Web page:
Here's my rough sketch of what might happen to large manufacturing companies due to shutdowns within the supply chain.
Costs of other people's shutdowns
Different countries / companies are likely to have different shutdown periods.
Supply chains are highly international so shutdowns in one country have huge knock-on effects. Most companies will aim to be dual sourced on critical components which require long qualification periods but this isn't always simple. Even if dual sourced, bringing up the second source to cover the loss from the other won't happen overnight, if at all.
For instance, say you buy a critical component from Italy. It's dual sourced but on an 80:20 ratio so if Italy shuts down then your the potential output drops by 80%.
In reality stock levels will often sit at 30 days so for a shorter shutdown there is some slack. However, 30 days is an average. With enough different components you're likely to be low-ish on stock for at least a couple of components and may be forced to drop output.
The other side of this is customers. Some customers will shut their production lines, others stay open. If your product in fairly homogenous this might be fine and match your incoming component levels. With a wider product range you may find that your supply line fails in the place where you most need the components.
The above will apply to a lesser extent where companies have to slow production.
Cost of your shutdown
Whilst you're shut down you aren't producing anything. This obviously has the direct impact of reducing turnover to 0 for however long you're closed. This is almost certainly the biggest impact. If the government steps in to cover this (at least partly, e.g. the UK government will pay 80% of wages) then large manufacturers shouldn't have an issue. Even if they have a temporary cash flow problem, the banks are likely to step in to help out.
Costs like renting the space that you're in might still need to be paid. However if you're struggling then whoever you're renting off doesn't really have the option to rent out to someone else in the short term so there may be some renegotiating being done (I'm less confident about this point - I'm not sure how the contracts would work out).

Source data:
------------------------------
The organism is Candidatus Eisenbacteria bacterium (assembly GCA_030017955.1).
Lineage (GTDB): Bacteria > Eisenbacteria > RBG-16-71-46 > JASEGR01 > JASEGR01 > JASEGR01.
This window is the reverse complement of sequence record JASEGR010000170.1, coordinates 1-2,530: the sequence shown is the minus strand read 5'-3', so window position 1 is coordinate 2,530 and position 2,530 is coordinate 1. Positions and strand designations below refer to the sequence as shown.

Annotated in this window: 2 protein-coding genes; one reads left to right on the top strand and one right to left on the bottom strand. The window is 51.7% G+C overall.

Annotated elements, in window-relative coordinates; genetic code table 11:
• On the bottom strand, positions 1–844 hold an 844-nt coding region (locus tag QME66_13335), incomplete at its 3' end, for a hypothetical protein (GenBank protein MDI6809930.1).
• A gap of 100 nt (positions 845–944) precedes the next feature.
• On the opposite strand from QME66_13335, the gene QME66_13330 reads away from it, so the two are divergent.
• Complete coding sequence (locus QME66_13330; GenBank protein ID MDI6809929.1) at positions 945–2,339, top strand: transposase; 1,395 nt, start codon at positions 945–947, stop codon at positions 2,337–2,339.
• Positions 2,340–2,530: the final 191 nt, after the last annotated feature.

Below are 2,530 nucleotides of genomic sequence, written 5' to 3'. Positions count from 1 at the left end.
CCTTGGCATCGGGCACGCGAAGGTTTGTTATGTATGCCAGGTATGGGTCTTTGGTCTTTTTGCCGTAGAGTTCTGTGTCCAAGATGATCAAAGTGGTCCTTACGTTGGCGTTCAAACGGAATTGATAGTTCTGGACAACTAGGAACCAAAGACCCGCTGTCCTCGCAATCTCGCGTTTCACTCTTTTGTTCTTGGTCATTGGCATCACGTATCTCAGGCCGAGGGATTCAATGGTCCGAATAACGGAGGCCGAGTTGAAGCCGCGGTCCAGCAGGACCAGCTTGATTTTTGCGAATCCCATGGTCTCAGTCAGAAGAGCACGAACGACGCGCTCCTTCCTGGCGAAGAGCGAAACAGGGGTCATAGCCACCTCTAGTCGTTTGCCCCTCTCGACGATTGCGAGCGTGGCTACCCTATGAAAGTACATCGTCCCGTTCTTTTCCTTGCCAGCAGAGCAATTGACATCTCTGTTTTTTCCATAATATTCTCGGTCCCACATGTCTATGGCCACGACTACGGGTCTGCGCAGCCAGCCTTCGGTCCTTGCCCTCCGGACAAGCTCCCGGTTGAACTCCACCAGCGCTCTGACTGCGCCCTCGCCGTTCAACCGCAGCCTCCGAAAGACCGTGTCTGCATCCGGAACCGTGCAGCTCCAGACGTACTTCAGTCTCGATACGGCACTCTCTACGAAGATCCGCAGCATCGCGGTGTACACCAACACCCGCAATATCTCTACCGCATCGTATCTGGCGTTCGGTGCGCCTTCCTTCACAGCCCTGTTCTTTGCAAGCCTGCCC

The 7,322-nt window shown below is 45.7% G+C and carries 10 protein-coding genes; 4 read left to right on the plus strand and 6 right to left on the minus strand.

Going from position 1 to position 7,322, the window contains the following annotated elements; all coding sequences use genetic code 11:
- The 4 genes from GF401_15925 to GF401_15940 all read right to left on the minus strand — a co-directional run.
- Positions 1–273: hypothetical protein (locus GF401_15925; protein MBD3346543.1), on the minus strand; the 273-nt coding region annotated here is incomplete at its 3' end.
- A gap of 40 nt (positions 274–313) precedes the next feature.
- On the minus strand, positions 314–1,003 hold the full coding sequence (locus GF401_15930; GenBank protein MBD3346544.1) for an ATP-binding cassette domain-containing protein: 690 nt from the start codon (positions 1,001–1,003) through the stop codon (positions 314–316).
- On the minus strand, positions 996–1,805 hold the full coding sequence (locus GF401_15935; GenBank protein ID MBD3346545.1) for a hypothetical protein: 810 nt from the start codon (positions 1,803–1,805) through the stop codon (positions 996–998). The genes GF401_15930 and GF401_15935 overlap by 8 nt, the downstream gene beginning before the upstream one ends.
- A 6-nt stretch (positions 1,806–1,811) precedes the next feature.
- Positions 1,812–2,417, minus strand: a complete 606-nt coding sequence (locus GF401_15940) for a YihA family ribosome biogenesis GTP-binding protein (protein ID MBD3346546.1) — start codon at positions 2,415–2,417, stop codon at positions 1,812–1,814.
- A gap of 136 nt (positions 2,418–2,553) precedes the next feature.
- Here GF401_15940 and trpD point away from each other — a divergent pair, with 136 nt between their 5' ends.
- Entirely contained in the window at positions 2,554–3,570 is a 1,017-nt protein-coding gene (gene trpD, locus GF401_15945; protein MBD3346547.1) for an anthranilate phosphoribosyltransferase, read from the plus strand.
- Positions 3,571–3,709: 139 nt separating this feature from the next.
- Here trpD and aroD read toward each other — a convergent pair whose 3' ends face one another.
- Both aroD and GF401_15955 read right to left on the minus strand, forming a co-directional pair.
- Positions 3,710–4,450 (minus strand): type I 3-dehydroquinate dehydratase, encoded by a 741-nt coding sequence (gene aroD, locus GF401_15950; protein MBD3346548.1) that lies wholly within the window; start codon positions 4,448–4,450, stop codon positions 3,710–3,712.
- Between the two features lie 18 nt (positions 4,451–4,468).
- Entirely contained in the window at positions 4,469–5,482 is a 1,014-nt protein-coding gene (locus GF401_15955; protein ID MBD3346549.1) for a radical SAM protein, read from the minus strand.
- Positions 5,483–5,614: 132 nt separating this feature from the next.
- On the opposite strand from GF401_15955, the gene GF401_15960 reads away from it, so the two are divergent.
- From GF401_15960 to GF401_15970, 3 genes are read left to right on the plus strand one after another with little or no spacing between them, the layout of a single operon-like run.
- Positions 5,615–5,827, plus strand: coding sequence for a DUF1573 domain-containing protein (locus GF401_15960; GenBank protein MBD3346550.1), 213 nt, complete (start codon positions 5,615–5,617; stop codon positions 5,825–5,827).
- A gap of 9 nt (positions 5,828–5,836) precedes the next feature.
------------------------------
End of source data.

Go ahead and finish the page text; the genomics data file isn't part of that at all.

When you shutdown you probably already have lots of goods on their way to you by sea. My guess is that if possible people will try to get these accepted into the factory although I know some deliveries are being turned away if they have come through a high risk country.
When you reopen, everything will be a mess and the first week will be chaos (although with people working from home maybe this can be minimised with good planning). For a month or so things will be a bit muddled so efficiency won't be optimal.
You'll have some customers chasing you to get product immediately. I guess there'll be a huge demand for airfreight - maybe this is how the airlines can recuperate some of their losses?
There may need to be some working with customers and suppliers on contractual terms of payment etc. In normal circumstances these are very tightly controlled but I would anticipate that most companies will be able to take the practical approach and overcome the bureaucracy which is inherent in such negotiations, due to the exceptional circumstances. Companies which are unable/unwilling to do this are likely to suffer additional damage.
The above mostly applies to smaller manufacturers but to a lesser degree.
They are likely to be lower on the list of priorities for banks to sort out emergency loans which could cause a number to go out of business. This may be the target of additional government intervention.
Supply chains are likely less complex and so have fewer critical point to go wrong. They are also probably able to switch suppliers more easily if required.
They will manage to get things sorted out more easily before and afterwards.
Smaller companies have less leverage in negotiating new contracts. In purchasing this is offset by probably being able to be more flexible. In sales this is harder if they are selling to larger companies.
So multiply the above throughout the economy and you get a large variation across companies depending on how the individual supply chains which they are a part of are hit. Everyone will kind of muddle through as best they can but things will be far from efficient for as long as there are significant parts of the world in lockdown, even for companies which aren't in lockdown.
The obvious cost of lockdown (lack of productivity) is likely to be the most important and other considerations are likely to be large but considerably smaller.
I wrote the above and then realised that this was based on the assumption that overall demand for your product will be the same a year after lockdown as it was a year before. For many industries this is probably true but others (e.g. some luxury goods?) might not bounce back fully or might bounce back into a different shape than before. This is a completely different question that I'm not sure how to answer.